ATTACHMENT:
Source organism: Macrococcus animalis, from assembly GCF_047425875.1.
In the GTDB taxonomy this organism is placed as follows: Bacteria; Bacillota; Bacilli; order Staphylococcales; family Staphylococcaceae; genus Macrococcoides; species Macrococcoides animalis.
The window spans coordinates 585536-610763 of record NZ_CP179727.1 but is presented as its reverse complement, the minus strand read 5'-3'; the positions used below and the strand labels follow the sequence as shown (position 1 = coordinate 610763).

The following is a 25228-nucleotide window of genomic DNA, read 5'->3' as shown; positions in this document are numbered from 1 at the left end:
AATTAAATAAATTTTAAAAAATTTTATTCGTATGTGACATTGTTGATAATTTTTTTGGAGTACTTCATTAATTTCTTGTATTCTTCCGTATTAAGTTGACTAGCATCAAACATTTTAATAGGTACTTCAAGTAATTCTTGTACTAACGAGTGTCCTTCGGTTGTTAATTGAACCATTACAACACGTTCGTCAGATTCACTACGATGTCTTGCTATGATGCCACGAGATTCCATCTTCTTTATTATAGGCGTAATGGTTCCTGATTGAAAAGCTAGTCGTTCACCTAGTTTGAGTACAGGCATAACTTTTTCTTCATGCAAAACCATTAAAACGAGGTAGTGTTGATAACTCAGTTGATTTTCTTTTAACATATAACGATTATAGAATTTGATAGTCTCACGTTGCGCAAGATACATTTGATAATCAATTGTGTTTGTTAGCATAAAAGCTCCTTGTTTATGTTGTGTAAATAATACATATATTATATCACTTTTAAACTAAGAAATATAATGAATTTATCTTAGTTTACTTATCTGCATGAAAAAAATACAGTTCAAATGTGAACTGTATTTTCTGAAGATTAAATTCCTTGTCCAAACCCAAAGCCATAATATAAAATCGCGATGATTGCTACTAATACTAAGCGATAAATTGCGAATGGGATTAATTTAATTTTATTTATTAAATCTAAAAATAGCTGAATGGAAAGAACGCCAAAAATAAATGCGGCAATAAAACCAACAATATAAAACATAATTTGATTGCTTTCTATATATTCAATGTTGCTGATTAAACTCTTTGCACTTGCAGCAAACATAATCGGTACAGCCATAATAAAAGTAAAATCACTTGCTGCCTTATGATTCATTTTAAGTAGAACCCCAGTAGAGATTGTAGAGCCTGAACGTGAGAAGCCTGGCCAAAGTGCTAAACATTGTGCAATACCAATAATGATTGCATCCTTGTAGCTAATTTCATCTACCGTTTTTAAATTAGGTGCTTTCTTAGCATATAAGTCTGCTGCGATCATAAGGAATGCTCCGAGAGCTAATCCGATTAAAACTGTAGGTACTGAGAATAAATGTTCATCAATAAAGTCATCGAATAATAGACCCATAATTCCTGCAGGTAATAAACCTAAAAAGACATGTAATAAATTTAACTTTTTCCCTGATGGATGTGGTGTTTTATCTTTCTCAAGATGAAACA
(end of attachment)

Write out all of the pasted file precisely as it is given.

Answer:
Source organism: Macrococcus animalis, from assembly GCF_047425875.1.
In the GTDB taxonomy this organism is placed as follows: Bacteria; Bacillota; Bacilli; order Staphylococcales; family Staphylococcaceae; genus Macrococcoides; species Macrococcoides animalis.
The window spans coordinates 585536-610763 of record NZ_CP179727.1 but is presented as its reverse complement, the minus strand read 5'-3'; the positions used below and the strand labels follow the sequence as shown (position 1 = coordinate 610763).

The following is a 25228-nucleotide window of genomic DNA, read 5'->3' as shown; positions in this document are numbered from 1 at the left end:
AATTAAATAAATTTTAAAAAATTTTATTCGTATGTGACATTGTTGATAATTTTTTTGGAGTACTTCATTAATTTCTTGTATTCTTCCGTATTAAGTTGACTAGCATCAAACATTTTAATAGGTACTTCAAGTAATTCTTGTACTAACGAGTGTCCTTCGGTTGTTAATTGAACCATTACAACACGTTCGTCAGATTCACTACGATGTCTTGCTATGATGCCACGAGATTCCATCTTCTTTATTATAGGCGTAATGGTTCCTGATTGAAAAGCTAGTCGTTCACCTAGTTTGAGTACAGGCATAACTTTTTCTTCATGCAAAACCATTAAAACGAGGTAGTGTTGATAACTCAGTTGATTTTCTTTTAACATATAACGATTATAGAATTTGATAGTCTCACGTTGCGCAAGATACATTTGATAATCAATTGTGTTTGTTAGCATAAAAGCTCCTTGTTTATGTTGTGTAAATAATACATATATTATATCACTTTTAAACTAAGAAATATAATGAATTTATCTTAGTTTACTTATCTGCATGAAAAAAATACAGTTCAAATGTGAACTGTATTTTCTGAAGATTAAATTCCTTGTCCAAACCCAAAGCCATAATATAAAATCGCGATGATTGCTACTAATACTAAGCGATAAATTGCGAATGGGATTAATTTAATTTTATTTATTAAATCTAAAAATAGCTGAATGGAAAGAACGCCAAAAATAAATGCGGCAATAAAACCAACAATATAAAACATAATTTGATTGCTTTCTATATATTCAATGTTGCTGATTAAACTCTTTGCACTTGCAGCAAACATAATCGGTACAGCCATAATAAAAGTAAAATCACTTGCTGCCTTATGATTCATTTTAAGTAGAACCCCAGTAGAGATTGTAGAGCCTGAACGTGAGAAGCCTGGCCAAAGTGCTAAACATTGTGCAATACCAATAATGATTGCATCCTTGTAGCTAATTTCATCTACCGTTTTTAAATTAGGTGCTTTCTTAGCATATAAGTCTGCTGCGATCATAAGGAATGCTCCGAGAGCTAATCCGATTAAAACTGTAGGTACTGAGAATAAATGTTCATCAATAAAGTCATCGAATAATAGACCCATAATTCCTGCAGGTAATAAACCTAAAAAGACATGTAATAAATTTAACTTTTTCCCTGATGGATGTGGTGTTTTATCTTTCTCAAGATGAAACA